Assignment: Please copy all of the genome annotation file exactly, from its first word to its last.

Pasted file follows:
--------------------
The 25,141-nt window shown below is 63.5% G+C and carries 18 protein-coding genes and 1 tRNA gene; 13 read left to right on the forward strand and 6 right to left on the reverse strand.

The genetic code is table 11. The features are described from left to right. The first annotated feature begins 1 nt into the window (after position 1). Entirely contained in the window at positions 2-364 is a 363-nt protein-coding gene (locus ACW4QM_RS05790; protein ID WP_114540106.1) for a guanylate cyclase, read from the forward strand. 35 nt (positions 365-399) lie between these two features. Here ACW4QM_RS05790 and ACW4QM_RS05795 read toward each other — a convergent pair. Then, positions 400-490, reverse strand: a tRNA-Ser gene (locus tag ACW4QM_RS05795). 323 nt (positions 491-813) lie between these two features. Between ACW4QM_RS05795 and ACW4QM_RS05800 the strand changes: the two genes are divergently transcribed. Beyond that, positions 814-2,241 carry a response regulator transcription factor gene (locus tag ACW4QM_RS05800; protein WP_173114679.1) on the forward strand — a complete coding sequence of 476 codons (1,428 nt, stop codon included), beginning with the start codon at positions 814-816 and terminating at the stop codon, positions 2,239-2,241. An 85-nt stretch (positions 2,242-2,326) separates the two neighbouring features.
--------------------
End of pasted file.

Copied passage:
The 25,141-nt window shown below is 63.5% G+C and carries 18 protein-coding genes and 1 tRNA gene; 13 read left to right on the forward strand and 6 right to left on the reverse strand.

The genetic code is table 11. The features are described from left to right. The first annotated feature begins 1 nt into the window (after position 1). Entirely contained in the window at positions 2-364 is a 363-nt protein-coding gene (locus ACW4QM_RS05790; protein ID WP_114540106.1) for a guanylate cyclase, read from the forward strand. 35 nt (positions 365-399) lie between these two features. Here ACW4QM_RS05790 and ACW4QM_RS05795 read toward each other — a convergent pair. Then, positions 400-490, reverse strand: a tRNA-Ser gene (locus tag ACW4QM_RS05795). 323 nt (positions 491-813) lie between these two features. Between ACW4QM_RS05795 and ACW4QM_RS05800 the strand changes: the two genes are divergently transcribed. Beyond that, positions 814-2,241 carry a response regulator transcription factor gene (locus tag ACW4QM_RS05800; protein WP_173114679.1) on the forward strand — a complete coding sequence of 476 codons (1,428 nt, stop codon included), beginning with the start codon at positions 814-816 and terminating at the stop codon, positions 2,239-2,241. An 85-nt stretch (positions 2,242-2,326) separates the two neighbouring features.